• These are teachers or moderators who guide, motivate and coordinate the course delivery and they might do this through regular online tutorials, email, releasing content in the LMS at specific times etc.
  • Assessor
    • Assessors are often the same person as facilitators and their job is to coordinate, develop and conduct assessments.
  • Learner group
    • It’s obvious but we should mention the role of the learner here. The learner group should be consulted and considered at all stages of resource development. You should always get feedback from the learner group after they have used the resource but they can also be involved in parts of the resource development process. For example, you might want them to provide content in the form of photos or blogs. Involving the learner as much as possible will make your resource work.

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eLearning Specialist

(2015, mid-sized multinational organisation)

The eLearning Specialist’s role is to deliver training to end users via Web-based educational models and corresponding software tools.

This individual is responsible for developing strategies and technologies that leverage digital media to instruct and educate staff across the organisation.

The eLearning Specialist may also be required to participate in the design, construction, and implementation of corporate intranets, eLearning applications, and courseware that support business objectives.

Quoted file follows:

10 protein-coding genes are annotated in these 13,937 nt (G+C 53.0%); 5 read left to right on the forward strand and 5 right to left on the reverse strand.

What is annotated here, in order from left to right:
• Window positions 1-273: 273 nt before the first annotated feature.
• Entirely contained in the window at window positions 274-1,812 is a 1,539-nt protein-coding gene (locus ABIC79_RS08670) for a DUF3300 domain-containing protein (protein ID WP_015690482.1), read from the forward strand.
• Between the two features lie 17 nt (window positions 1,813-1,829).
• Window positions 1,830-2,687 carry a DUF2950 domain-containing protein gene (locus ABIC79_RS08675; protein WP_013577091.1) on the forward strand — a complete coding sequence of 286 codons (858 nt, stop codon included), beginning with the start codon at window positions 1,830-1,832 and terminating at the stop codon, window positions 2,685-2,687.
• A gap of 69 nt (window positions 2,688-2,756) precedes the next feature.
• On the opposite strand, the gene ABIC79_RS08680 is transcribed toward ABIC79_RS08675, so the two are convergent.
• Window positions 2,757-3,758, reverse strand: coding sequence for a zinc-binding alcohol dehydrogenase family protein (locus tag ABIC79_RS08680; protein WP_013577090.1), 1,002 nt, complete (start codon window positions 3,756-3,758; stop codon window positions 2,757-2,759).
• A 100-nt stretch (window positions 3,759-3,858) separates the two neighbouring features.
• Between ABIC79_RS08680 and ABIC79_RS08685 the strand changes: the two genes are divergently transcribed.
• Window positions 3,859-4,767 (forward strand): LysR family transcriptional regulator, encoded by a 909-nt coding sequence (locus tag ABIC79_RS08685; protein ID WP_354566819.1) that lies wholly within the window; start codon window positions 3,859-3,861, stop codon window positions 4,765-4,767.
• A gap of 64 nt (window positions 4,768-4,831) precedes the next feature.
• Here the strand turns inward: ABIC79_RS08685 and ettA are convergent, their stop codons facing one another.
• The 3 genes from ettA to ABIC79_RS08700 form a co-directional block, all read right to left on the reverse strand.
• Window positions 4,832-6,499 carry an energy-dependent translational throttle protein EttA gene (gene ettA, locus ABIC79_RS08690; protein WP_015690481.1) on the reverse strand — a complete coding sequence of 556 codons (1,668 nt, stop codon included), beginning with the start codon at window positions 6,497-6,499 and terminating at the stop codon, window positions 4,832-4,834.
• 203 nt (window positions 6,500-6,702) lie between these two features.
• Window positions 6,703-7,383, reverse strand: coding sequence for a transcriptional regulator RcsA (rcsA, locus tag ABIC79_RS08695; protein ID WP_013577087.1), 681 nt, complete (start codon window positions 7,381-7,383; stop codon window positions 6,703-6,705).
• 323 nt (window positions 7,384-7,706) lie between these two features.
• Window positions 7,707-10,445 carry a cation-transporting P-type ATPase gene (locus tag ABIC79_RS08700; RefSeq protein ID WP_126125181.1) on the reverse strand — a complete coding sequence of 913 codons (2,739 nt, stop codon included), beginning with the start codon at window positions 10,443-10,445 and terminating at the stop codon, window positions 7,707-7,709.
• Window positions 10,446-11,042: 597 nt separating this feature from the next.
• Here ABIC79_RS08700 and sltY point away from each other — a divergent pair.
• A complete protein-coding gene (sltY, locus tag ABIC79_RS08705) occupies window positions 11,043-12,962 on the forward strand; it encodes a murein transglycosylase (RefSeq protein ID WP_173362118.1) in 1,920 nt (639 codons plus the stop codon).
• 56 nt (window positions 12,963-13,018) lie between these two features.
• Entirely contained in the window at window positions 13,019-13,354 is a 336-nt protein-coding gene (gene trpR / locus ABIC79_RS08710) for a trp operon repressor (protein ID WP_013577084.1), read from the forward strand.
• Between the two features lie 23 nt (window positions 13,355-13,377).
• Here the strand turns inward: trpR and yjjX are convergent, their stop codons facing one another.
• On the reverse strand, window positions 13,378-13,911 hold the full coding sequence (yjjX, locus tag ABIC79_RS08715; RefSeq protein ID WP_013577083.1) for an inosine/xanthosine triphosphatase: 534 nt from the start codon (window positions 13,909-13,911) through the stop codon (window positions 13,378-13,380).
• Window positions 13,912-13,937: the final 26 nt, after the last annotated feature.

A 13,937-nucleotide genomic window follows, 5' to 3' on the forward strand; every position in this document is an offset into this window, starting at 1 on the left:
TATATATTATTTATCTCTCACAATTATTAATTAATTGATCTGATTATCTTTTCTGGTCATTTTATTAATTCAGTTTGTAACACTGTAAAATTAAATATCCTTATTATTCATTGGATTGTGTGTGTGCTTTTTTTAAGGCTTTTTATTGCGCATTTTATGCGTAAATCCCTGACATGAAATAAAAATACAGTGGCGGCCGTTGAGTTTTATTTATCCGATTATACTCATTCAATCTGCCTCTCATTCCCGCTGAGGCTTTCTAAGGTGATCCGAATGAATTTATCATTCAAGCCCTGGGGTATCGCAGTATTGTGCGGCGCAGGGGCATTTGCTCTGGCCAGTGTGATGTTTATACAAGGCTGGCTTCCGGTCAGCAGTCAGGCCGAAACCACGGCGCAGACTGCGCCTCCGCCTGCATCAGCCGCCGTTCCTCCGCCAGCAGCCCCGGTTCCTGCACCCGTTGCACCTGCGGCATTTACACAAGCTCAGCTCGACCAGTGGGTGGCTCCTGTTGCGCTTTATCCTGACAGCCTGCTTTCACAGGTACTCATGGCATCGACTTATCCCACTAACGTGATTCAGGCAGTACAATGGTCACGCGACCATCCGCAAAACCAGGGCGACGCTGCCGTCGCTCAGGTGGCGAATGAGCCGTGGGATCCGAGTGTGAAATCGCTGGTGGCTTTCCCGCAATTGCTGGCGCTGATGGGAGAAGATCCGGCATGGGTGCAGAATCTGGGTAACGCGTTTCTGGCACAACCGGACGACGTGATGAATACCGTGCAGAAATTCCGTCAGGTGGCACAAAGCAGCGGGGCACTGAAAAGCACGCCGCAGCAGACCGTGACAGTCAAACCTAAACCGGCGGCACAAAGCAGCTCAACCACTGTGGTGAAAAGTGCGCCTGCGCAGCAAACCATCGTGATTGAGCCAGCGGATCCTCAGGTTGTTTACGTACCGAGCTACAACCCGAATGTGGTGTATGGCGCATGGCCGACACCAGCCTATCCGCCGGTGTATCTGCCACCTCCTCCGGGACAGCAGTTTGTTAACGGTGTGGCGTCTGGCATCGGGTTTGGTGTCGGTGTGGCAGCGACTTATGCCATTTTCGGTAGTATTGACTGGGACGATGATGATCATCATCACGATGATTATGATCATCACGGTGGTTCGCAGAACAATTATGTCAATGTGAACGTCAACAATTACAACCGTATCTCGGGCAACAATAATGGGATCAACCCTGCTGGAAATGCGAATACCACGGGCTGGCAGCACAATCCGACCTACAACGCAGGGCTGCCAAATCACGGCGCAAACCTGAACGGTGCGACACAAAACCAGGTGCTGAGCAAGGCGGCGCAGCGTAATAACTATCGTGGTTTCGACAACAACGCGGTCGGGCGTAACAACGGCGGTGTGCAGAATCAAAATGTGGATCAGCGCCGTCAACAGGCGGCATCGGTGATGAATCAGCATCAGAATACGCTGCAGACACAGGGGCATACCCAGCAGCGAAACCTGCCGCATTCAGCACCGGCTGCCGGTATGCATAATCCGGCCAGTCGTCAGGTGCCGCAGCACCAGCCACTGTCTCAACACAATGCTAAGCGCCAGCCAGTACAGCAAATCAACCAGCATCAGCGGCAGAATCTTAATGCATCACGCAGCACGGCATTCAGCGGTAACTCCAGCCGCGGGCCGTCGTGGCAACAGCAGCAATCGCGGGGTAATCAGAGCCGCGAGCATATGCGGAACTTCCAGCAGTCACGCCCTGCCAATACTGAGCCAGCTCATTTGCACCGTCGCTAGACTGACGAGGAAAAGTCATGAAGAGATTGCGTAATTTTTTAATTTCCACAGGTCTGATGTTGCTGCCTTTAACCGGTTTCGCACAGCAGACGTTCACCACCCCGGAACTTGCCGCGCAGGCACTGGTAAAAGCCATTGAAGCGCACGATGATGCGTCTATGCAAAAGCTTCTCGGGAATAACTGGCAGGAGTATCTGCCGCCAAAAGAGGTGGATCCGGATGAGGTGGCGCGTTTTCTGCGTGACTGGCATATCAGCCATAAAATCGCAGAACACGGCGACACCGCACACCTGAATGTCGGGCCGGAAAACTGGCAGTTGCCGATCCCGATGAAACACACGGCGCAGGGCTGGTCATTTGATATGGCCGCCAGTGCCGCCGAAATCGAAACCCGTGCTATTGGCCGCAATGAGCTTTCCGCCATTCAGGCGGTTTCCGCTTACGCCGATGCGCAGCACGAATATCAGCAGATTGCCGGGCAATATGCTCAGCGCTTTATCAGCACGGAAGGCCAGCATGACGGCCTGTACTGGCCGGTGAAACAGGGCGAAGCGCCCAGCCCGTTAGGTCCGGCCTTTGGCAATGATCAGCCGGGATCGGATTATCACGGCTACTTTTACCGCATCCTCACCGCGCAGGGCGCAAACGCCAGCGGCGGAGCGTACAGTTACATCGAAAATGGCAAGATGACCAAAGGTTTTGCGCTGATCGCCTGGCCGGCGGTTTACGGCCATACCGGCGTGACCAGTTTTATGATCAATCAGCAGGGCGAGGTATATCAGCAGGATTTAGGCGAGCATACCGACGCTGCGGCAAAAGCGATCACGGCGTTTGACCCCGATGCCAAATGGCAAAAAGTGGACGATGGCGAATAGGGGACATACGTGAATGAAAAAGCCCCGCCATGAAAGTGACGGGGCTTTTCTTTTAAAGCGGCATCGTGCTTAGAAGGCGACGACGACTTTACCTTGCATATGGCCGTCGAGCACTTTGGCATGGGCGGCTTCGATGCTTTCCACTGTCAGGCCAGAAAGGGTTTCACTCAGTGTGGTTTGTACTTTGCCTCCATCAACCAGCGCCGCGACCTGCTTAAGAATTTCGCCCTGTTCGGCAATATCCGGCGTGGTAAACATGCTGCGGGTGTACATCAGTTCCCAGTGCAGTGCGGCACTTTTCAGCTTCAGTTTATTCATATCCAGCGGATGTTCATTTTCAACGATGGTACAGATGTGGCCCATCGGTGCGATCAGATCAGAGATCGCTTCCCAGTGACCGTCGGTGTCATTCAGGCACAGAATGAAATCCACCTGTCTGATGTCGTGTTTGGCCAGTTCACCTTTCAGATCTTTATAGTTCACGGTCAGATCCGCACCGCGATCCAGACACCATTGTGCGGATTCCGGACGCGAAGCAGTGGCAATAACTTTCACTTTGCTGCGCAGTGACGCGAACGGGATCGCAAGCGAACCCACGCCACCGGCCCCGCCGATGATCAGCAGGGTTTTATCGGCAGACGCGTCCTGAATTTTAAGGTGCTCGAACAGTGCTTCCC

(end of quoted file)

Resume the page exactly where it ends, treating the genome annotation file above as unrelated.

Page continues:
Key Tasks and Responsibilities:

  • Design, develop, and deliver both distance and in-class Web-based training programs and courses, including all course materials, exercises, and skills evaluations.
  • Collaborate with business unit leaders and managers to assess each department’s eLearning subject matter and training needs.
  • Develop the concept and the layout of the appropriate technical infrastructure required to deliver digital eLearning content to its audience on the FXA eLearning platform,
  • Liaise with educational suppliers to evaluate and/or procure course materials, software applications, and teaching tools.
  • Collaborate with intranet developers or Web developers to create interactive multimedia training applications and learning programs.
  • Confer as needed with third-party providers of educational materials and resources to ensure that they meet organization training goals and objectives.
  • Present instructor-led training sessions.
  • Develop and deploy training feedback mechanisms.
  • Create, administer, analyse, and report on end-user progress; recommend and integrate training improvement strategies based on findings.
  • Establish and maintain a relational database to track training participants’ status and results.
  • Communicate software application problems and issues to Web development and support teams.
  • Assess, recommend, and purchase course-ware packages, and support development of appropriate course-ware tools.
  • Conduct research into computer-based training products and services in support of development and purchasing efforts.
  • Review training materials and documentation and keep them up to date.
  • Where necessary, manage and/or provide guidance to colleagues of new developments to eLearning technology
  • Occasional travel between training locations potentially required.

The successful candidate will have/be:

  • Direct, recent experience with eLearning development, curriculum design, training methodologies, and online education.
  • Strong familiarity with recognised eLearning technical standards.
  • In-depth, hands-on knowledge of authoring technologies, intranet design tools, and multimedia applications.
  • Experience with building and maintaining course-ware and participant databases.
  • Experience with programming languages such as HTML, CSS, basic Object Oriented Programming, Captivate Advance Actions (Desirable but not essential)
  • Proven experience with adult learning principles and course design techniques, as well as the ability to identify and fulfill adult education needs.